Two Northwestern Med Students Work on a Way to Fight Cancer Without the Side Effects
Abandoning med school temporarily to continue this dramatic research, the pair developed a tiny protein bubble, one-eighth the size of a red blood cell, in which the medicine and iron (less than that consumed daily by a healthy adult) are contained. Then, with a $40 Army surplus magnet, they found in tests on rats that they could use only one percent of the dosages previously employed and achieve the same concentration. "It's an idea born out of the conviction there must be a better way," says Widder.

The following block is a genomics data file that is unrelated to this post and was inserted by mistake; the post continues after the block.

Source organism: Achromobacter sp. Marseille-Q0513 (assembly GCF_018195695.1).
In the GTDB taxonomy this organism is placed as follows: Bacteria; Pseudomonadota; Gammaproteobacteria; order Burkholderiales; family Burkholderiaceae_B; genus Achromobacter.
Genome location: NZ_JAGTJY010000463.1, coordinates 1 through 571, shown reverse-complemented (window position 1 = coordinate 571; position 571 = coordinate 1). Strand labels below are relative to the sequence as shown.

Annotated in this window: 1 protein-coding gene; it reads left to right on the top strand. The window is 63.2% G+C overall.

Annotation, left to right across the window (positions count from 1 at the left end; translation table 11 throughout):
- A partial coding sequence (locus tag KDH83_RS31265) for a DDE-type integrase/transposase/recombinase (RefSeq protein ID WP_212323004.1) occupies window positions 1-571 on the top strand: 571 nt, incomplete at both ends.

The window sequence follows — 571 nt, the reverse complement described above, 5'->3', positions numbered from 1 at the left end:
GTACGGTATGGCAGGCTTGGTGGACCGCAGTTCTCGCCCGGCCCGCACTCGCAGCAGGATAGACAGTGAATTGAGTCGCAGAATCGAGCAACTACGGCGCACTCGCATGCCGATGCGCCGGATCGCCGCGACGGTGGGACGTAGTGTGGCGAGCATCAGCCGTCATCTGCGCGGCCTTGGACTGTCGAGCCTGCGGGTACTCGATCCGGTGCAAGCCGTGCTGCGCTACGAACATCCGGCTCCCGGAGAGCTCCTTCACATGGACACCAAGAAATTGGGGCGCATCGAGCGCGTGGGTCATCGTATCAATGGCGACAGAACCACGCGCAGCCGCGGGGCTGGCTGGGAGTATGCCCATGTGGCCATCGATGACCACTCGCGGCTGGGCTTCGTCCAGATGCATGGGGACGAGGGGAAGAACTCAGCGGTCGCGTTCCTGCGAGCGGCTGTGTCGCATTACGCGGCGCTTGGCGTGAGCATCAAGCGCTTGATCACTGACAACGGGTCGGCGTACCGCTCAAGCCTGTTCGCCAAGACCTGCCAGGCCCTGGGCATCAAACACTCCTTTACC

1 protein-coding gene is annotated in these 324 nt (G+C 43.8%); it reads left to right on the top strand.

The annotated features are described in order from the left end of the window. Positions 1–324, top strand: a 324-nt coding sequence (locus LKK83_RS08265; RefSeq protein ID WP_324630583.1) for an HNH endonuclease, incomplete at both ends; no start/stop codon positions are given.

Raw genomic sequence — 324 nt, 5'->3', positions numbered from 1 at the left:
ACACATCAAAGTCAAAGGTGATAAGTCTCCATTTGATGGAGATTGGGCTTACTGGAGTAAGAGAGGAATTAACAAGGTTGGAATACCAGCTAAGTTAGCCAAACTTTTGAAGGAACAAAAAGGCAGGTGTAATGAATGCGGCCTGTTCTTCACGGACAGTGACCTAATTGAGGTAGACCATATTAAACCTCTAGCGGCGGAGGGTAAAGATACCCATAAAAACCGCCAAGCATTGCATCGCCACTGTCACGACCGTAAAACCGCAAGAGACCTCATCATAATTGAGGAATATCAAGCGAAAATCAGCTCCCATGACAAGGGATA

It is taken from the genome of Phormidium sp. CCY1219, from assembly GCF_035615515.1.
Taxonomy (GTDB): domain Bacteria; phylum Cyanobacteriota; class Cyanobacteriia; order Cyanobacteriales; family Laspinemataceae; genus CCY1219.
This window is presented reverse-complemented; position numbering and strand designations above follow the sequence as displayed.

The son of Chicago physicians, Widder first balked at the idea of pursuing medicine. "I thought of international law or diplomacy, even spying," he confesses. Senyei came to the U.S. at 6, a refugee from the '56 Hungarian uprising. His father is an accountant, his mother a computer operator in L.A. W&S are now back at Northwestern Med School while awaiting government-required toxicity tests before human experiments are permitted. A drug firm will pay for the testing. "We still ask ourselves," says Widder, "is it science or science fiction?"
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